Lethbridge Herald, The (Newspaper) - May 31, 1973, Lethbridge, Alberta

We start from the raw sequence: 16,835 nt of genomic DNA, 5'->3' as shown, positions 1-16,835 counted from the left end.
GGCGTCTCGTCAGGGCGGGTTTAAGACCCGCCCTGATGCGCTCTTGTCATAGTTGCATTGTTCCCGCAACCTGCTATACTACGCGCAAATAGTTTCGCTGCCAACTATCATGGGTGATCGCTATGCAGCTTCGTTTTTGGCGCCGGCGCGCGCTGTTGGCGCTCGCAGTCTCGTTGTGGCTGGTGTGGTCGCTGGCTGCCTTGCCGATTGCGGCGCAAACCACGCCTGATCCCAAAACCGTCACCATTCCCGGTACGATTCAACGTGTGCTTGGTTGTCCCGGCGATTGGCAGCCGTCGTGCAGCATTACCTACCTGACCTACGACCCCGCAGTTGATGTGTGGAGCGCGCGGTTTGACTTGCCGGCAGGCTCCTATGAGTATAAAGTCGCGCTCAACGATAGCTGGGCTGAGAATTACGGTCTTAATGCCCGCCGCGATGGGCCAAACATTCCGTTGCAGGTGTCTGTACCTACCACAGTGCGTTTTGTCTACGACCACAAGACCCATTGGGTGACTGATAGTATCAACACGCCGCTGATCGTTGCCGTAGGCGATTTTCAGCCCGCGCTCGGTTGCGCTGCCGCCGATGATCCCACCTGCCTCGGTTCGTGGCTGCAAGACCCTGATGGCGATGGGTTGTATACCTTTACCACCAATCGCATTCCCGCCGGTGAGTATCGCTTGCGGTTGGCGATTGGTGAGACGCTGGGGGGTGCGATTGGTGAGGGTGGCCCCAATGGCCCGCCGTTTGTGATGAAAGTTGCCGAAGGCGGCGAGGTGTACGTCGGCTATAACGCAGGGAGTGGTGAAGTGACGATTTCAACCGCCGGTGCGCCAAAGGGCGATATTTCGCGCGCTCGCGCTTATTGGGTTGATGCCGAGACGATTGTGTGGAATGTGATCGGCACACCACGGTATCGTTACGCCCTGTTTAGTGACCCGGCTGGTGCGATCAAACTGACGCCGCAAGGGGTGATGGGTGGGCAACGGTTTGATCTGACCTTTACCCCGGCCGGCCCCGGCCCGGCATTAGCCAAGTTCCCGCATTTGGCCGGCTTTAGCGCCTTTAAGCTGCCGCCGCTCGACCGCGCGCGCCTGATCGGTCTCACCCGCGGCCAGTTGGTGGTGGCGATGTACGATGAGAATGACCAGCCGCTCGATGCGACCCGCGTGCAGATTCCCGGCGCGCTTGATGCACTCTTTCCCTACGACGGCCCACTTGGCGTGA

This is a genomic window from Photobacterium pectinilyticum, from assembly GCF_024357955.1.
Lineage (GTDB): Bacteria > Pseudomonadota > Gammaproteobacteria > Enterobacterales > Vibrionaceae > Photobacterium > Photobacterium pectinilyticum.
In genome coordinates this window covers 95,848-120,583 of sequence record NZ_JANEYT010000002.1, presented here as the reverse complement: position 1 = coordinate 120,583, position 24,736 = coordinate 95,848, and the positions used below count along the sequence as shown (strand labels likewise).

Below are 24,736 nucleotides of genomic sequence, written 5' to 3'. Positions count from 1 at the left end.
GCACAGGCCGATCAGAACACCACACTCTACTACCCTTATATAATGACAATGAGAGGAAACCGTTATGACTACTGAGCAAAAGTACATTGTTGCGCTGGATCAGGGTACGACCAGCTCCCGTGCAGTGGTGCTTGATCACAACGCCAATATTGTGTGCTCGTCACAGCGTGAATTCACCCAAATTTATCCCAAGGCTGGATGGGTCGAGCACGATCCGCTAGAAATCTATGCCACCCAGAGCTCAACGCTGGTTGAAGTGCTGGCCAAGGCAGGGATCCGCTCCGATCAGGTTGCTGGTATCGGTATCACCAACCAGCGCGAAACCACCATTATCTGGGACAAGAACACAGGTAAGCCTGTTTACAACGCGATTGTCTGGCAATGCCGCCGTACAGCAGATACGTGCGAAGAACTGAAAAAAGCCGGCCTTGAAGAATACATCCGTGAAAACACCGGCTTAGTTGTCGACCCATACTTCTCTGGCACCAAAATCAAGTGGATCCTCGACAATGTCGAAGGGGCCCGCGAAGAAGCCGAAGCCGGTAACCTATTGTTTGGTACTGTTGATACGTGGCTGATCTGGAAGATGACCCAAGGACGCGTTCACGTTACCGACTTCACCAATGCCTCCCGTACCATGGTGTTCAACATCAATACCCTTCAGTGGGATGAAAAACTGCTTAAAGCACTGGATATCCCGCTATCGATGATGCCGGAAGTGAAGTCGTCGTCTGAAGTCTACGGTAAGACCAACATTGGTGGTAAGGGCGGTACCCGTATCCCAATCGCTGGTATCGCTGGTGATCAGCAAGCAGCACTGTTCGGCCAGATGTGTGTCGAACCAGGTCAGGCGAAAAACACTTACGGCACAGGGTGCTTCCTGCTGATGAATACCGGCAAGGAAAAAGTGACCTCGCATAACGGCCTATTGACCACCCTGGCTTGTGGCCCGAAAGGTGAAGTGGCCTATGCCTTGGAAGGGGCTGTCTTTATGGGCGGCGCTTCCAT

4 THE LETHBRIDGE HERALD TKur.doy, May 31, 1973 Russia heads for big economic crisis The collapsed triangle Two additional decisions seem log- ically to lie ahead for the directors ot the local YMCA now that the step has been taken to concentrate on the physical education program. Some- thing would seem to have to be done about the name, and the relationship to the United Way. For many years now the YMCA has lived uneasily under its Christian flag. By giving some expression to a vaguely spiritual outlook retention of the historic name was justified but not altogether convincingly. One former YMCA secretary, for instance, a couple of decades ago did a study on staff unrest and concluded it was due to the hiatus between the avow- ed aims of the association and the actual practice. By abandoning even a token em- phasis upon the mental and spiri- tual aspects of the famous Y triangle in favor of the third dimension, the physical, only the most tenuous ar- guments Cad us made for a Christian connection. If the YMCA is now to be openly an athletic clubs shouldn't it be so designated? An equally serious question has to be asked about supporting the Y with funds donated through the Unit- ed Way. It is fairly obvious from the fee structure that the Y caters to mid- dle and upper class people who do not need to be helped by charity. Perhaps the United Way should assume responsibility only for the sustaining memberships paying the fees for boys who cannot afford to subscribe. In view of the fact that an exten- sive program of physical education is carried out in the schools and by the city recreation department, the direction taken by the YMCA away from its historic emphasis is a little mystifying. Less concentra- t'on on the physical and more on the mental and spiritual would be under- standable. A touch of irony Acres of new spaper space and houis of air time been devoted to the sex scandals that erupted in Britain recently, and engulfed at least two cabinet ministers. The way in which the whole sordid mess came to light may be of interest. There is an odd little irony, too. For some time there has been grow- ing uneasiness on the part of the British public over the ever more ag- gressne activity of London's pornog- raphy pushers. Reacting to tins, the police have been quietly but persis- tently probing into the vice business, v, ith special attention to pornography and piostitutaon, which in London as elsewhere seem to go together. Feeling the heat, so to speak, one of the leading vice profiteers worked out a clever little scheme for dis- couraging these unwelcome atten- tions. Evidently believing the stories he'd heard about the police always being "discreet" when they find that the aristocracy is involved, he can- vassed his underworld colleagues con- cerning any prominent people who might be among their customers. When he had collected a few big nsrnes, he contacted Scotland Yard, where he explained to a highly rank- ed official how terribly embarrassing it might be if the police continued to press their enquiries. The ploy didn't work. Instead of curbing the inquiry as the vice boss had hoped, the inspector (Or what- ever) promptly passed the informa- tion up the line to the home secre- tary, who relayed it to the prime minister. To his considerable credit, the PM duected that the investiga- tion continue to be vigorously pur- sued, regardless of any embarrass- ment political or otherwise that might result. The results are well known. Oh yes, the irony. It was public disquiet over the easing of por- nography controls that occasioned the police action that eventually en- meshed the two ministers. One of them, Lord Lambton, has been well known for his ultra-liberal views on pornography, and made quite a stir a few years ago by vigorously op- posing police attempts to prosecute and suppress the then notorious sex novel Fanny Hill. The No legislation can be all bad. Even 21st U.S. Constitutional Amendment, which outraged the morality-legislators by re- pealling prohibition, may turn out to have its uses. In a recent case involving a cancelled liquor licence, the US. Supreme Court found the 21st Amendmn't gives each state total control over who may hold a liquor licence and who may not. This could have an enormous effect on sex shows, the is- sue that hroguht the matter before the court, because it means that if the state licencing authority doesn't like the kind of show an establishment offers, it simply cancels its liquor licence. That surely will bring about some re- straint. With all the artsy talk about adult entertainment, the right to choose, the evils of censorship and so forth, not one of these places would stay open for five min- utes without the income from sales of li- quor. And entertainment norms cross the border fester than anything. Several people have mentioned getting quite a sfeock from a headline on the front page of the May 3 issue, which red "War- rant issued for president" As it turned out, the president referred to was top man of an insurance company that's been under fire from the attorney-general's office But it goes to show how jumpy this Watergate business had made some people. tame day later, one supposes a judge in another Texan jurisdiction topped that handsomely by sentencing another man who lulled a policeman to years. Doubtless some enterprising judicial rec- ord seeker will soon order an even longer stretch, and eventually someone is bound to get tha ultimate million year sentence. It's just a matter of fame, as one might say. But it really doesn't matter very much; under the (yes, Virginia, even in Texas) anyone is eligible for parole after 20 years, regardless of the original sentence. Something just has to be done about the denizens cf the valley of Vilcabamba in Peru. These hardy people, who live in a remote valley high in the Andes moun- tains, are badly addicted to raw rum and tobacco, yet an embarrassingly high per- centage of them have the audacity to live to be 100 years old or more. All sorts of experts are studying this phenomenon, but so far the best the ad- vocates of health rules and the good life have come up with and it really isn't very good is that if the Vilcabamians would eschew demon rum and the vile probably they'd live to 150. Bobby Riggs may have blown it, after all. When Riggs, a less than youthful 55, thoroughly whipped Margaret Court, a bssome 30 and quite possibly the best wom- an tennis player of this or any other gen- eration, more than a few oldsters smiled appreciatively, and some of the less gal- lant anti-liberationists allowed as how the male victory, especially considering the age disparity, should help to put things back where they should be. But then Riggs got to talking, and those who know him well claim that when this happens he doesn't always know when to stop. This time, he didn't. Before checking the flow, he'd unburdened himself o' this gem "I think men shoulJ be allowed to play m women's tournaments. Every- body ought to Know there's no sex after 55 anyway'' The gu> stick to tennis. In reference to a recent ecktoiial pre- dicting shaipiy increased prices for gaso- line, it is noted more and moie publica- tions are now making similar predictions, though without trjing to guess how large the increases will be. Now the Kiphnger Washington Letter, published by the shrewdest forecasters in the business where politics and economics are being mixed, has come out with the flat statement that imported oil prices will go up by 50 per cent by 1978, with at least a proportionate hike in gasoline prices a strong probability. They really do things "big" in Texas, all sorts of things. A week or so ago a jury in San Antonio sentenced a man to 2000 years ti pnson for the murder of a police officer. The There's probably nothing to the rumor, said to be circulating in Washington, that John Mitchel and Maurice Stans having been cabinet ministers, are to be allowed to make the license plates with the low numbers. As the press modestly accepts plaudits over Watergate that are showered upon it by oy well, mostly journalists if ou want to bs that particular, it might be useful to gue fauly wide exposure to an observation by Editor Don McGiliivray of the Financial Times of Canada, who ad- monishes his colleagues "Muckraking is a necessary and honorable part of the journ- nliifs trade. Bui like marriage, it should not be undertaken lightly, but discreetly, soberly, and a the fear of God." By Lajos Lederer, London Observer commentator There is mounting evidence that Russia is steadily drifting towards an economic crisis similar to that experienced in the mid-1980s preceding Stalin's great purges. For the first time since Leon- id Brezhnev and Alexei Kosy- gin came to power in 1964, the Kremlin is admitting senous shortfalls in industrial and ag- ricultural production, in plan- ning and quality control. Prav- da the official mouthpiece of the Sovie1- Communist Party, has demanded an immediate inquiry into the failure of "large number of factories to deliver goods in time, which has caused a chain reaction throughout the country" appar- ently seriously affecting pro- ductivity. At the same time Pravda sharply criticizes the shabby quality of goods produced by many state industrial enter- prises. The paper gives a num- ber of examples for the first quarter of 1973 where factor- ies failed to deliver goods in time. This deteriorating situation is partly due to the inability of the Soviet central planning to produce goods of the right qual- ity and to continued neglect of market research. The enormous waste created by lack of adequate research and efficient planning is best illustrated by a bulletin issued by Leningrad University. It says: "The entire increase of footwear production in our country 40 million pairs per year piled up in the ware- houses, unsold to the popula- tion; and for the last three years footwear stocks in the re- tail network have increased by 65 per cent whereas retail sales have grown by only 22 per cent." The bulletin reports the same situation in the clothing indus- try, where, it says, "during 1970 production rose by 24 per cent, but more than half of the goods did not find buyers." One manager of a shoe plant explained in Pravda why he found it hard to give custom- ers good quality shoes. Forty per cent of the leather deliv- ered to his factory in the first quarter of this year had been unusable, he said. Only three- quarters of the artificial suede which the plant required was delivered, and the factory had been told it would receive only 60 per cent of the buckles and 50 per cent of the zip-fasteners it had ordered. Similar inefficiency of ning prevails apparently In the heavy industry, which Is a much more serious matter, and threatens the Soviet Union's 9th Five-Year Plan, adopted in November, 1971. But the main cause of the present economic crisis is the continuous and ut- ter failure of the Soviet lead- ers' agricultural policy. Ever since Stalin collectiviz- ed 98 per cent of the land in the 20s, Kussia has been incap- able of producing sufficient food for its population. The precari- ous food situation has been a major reason for the moves towards detente with the West in recent years. Mr. Brezhnev's recent gigan- tic purchases of wheat (30 mil- lion tons from America and Canada) and butter tons from the European Econ- omic Community) proves that Marxist economic policies do not succeed in practice. When everything belongs to every- body nothing really belongs to anyone; hence nobody really cares. This natural human re- action must be clear to the So- viet leaders. After all, they can see that the peasants who own the 2 per cent of the land not collectivized produce almost two-thirds of the potatoes con- sumed, 40 per cent of the vege- tables, 60 per cent of the eggs and 38 per cent of the milk. It is true that the wheat crisis has beeen accentuated by a kige-scale failure of the win- ter wheat crop, due to unusual- ly poor snow cover. All the same, a state which after half- a-century's existence, with the very best soil at its disposal, in a world of developed chemical and technical science, is incap- able of producing enough bread and butter for its people has admitted its bankruptcy. The situation is causing in- creasing anxiety both in t h e Soviet Union and its allied countries in Eastern Europe. If the crisis is not resolved soon it could end the careers of both Mr. Brezhnev and Mr. Kosygin. Japanese financiers zoom into Latin America By James Neilson, London Observer commentator BUENOS AIRES The Jap- anese economic invasion of Latin America, which began in earnest towards the end of the SO's, has been stepped up dra- matically. In the past year Jap- anese investments rose from million to nearly million. While this is still small compared to the million United States investors have sunk in the region, the increase has been rapid enough to make US. businessmen talk sourly about "an economic Pearl Harbor." Japan's economic offensive coincides with a gradual U S. disengagement. U S. business is bearing the brunt of a hurri- cane of nationalism that is sweeping the region. The North Americans themselves are find- ing Latin America less profit- able than before, while opinion in the US. itself is demanding the return of money invested abroad for use at home. Latin Americans have given the numerous Japanese trade missions scouring the region a guarded welcome. For many decades now they have been treated patronizingly by Euro- peans and as a junior partner by the U.S. Few are willing to exchange one form of economic dependence for another. Worried businessmen are still digesting the Australian woolmen's experiences there, Japanese bulk purchases sent the price of wool sky high, but as soon as the buying stopped it plummeted back to earth. Latin Americans are uncomfor- tably conscious that they rely on the export of farm goods and raw materials for foreign ex- change, and that these exports are subject to wild price fluctu- ations that make long term planning very difficult. Tempor- ary overstocking by industrial- ized countries causes unwel- come troughs in their sales graphs, troughs that translate into hardship and political prob- lems at home. In consequence Latm American governments are seeking permanent agree- ments with the Japanese, rather than quick sales. In competition with the U.S. for economic influence the Jap- anese have six advantages. 1. The Japanese have no rep- utation for economic imperial- ism in Latin America. Unlike the U.S. and some European Letters to the editor Appreciates editorials In the course of life most of us get our share of knocks! Criticism seems to be the fav- oite sport of some people. So a word of appreciation is in order, I like to pass it on. I want to congratulate The Herald on two fine articles m the May 26 Herald. One was the editorial "Fight drunken- ness." The other, "Permissive- ness needs discipline." It would be so easy for some of us who have been trying to do something to control both of these to say "I told you but it would serve no purpose. Somehow man never learns anything except the hard way. "The mills of God grind slowly, but they grind'" In any given space of 24 hours, or 24 years, truth and right may be no match for falsehood and wrong, but when these last two had their little day of triumph, the former rise to rule. The great physical laws that rule the universe wilt not change for anyone. Surely pollution is an example of this. There arc laws that must be obeyed! Man can- not ignore them, la the moral and ethical sphere there are likewise laws that will not per- mit trifling. But I must stop. I am not trying to add anything to the fine articles to which I have re- ferred. I just want to express appreciation for them. G. A. EASTER Pincher Creek The Y club I've just dicovered the Leth- bridge Family Y now accepts a bank credit card for purchas- es and payments. Since not too many are likely to put hair shampoo or T-shirt purchases on their account, it can only be meant to encourage mem- bership and lesson payments. Quite a materialistic comment on an organization which start- ed with a basketball, running shoes and the Gospel of Jesus. The Y seems to be getting more and more a club for the middle class. JUNGLE JIM LeUibridge countries, especially Britain, they have not yet tried to alter government policies to suit their interests. 2. The large Japanese com- munities in Latin America are serving as economic bridge- heads. About a million Japan- ese immigrants and their de- scendants live in the area, more than half of them in Brazil, chiefly in and around the dyna- mic industrial city of Sao Paulo. They possess banks, cinemas, restaurants and newspapers, all part of a complex economic in- fra-structure. Much of the Japanese invest- ment in Latin America is being funnelled through these com- munities, which provide invalu- able interpreters and experts on local customs. As these com- munities were built up by poor immigrants they did not play a major role in their host soci- eties, and so did not acquire the reputation for snobbery that besets the British, or arro- g a n c e and disproportionate wealth that causes the Ameri- cans so much trouble. With the new influx of highly paid busi- nessmen, however, these com- munities are bound to start throwing their weight around. As in South-east Asia the "ugly clannish and arro- gant, could soon become a prob- lem. The Japanese are not likely, on the other hand, to meet with the sometimes thinly- disguised racial prejudice that faces them in Europe and the U.S., where talk about the "yellow whether face- tious or not, does not go unnot- iced in Tokyo. 3. Latin Americans are still unworried by pollution, which is regarded as a necessary evil if industrial expansion is to take place. Brazil, with huge under- populated areas at its disposal, has openly invited Japan to ship its "dirty factories" to them. The Japanese are hurrying to oblige. 4. Japanese investors are proving far more flexible than their U.S. rivals. They do not insist on being the sole owners of their subsidiaries, or even on having a majority holding, a demand that is almost a fetish among U.S. firms. Instead they are quite content with 20 per- cent or so of the shares, enough for them to steer business to- wards their trading companies. This makes their money go futher, spares local suscepti- bilities, and enables the Japan- ese to enter into partnerships with Latin American govern- ments, and governments in the region are playing an ever-in- creasing role in national econ- omies. These four advantages may all be temporary, but two other factors are likely to be perma- nent. First, Latin America is fabu- lously rich in the raw materials Japan needs but unlike the US. does not possess at home. The continent is littered with mineral deposits which have hardly been scratched, such as the world's largest iron ore fields straddling the Brazil- Bolivia border. The Japanese are also contributing to fishing in Peru and farming in Brazil, hoping thus to assure the home islands a supply of cheap food, such as Britain did in the nine- teenth century. Secondly, Latin America Is rapidly approaching economic take-off. The region has more scientists, technologists, and capable administrators than any other under developed area. In 1972 Latin America's gross product increased by a healthy 6.7 per cent, industry grew by 9 per cent. This, if continued will m'ake Latin America a major customer for the sophisticated manufactured goods which Japan has few riv- als in producing. The stage is set, therefore, for increased economic inter- pretration between Japan and Latin America. Already they are a new hope for Latin Americans striving to find a place in the sun. G> vm t, KIA, 'You didn't fare anything to do with Watergate, did yw'f The Lethbrid0e Herald _____ 504 7th St. S., Lethbridge, Alberta LETHBREDGE HERALD CO. LTD., Proprietors and Publisher! Published 1905-1954, by Hon. W. A. BUCHANAN Second Registration No. 0012 bvr of Tlw Canadian Pren and Canadian Dally Newspaper Mlttan' AtMelation ant the Audit Buriau of CLEO W MOWERS, Editor and Publisher THOMAS H. ADAMS. General Manager DON PILtINO WILLIAM HAY Managing Editor Associate Editor POY F MILES DOUGLAi K WALKER Mvtrthlng Manager Editorial colter "THE HERALD tttVES THE SOUTH'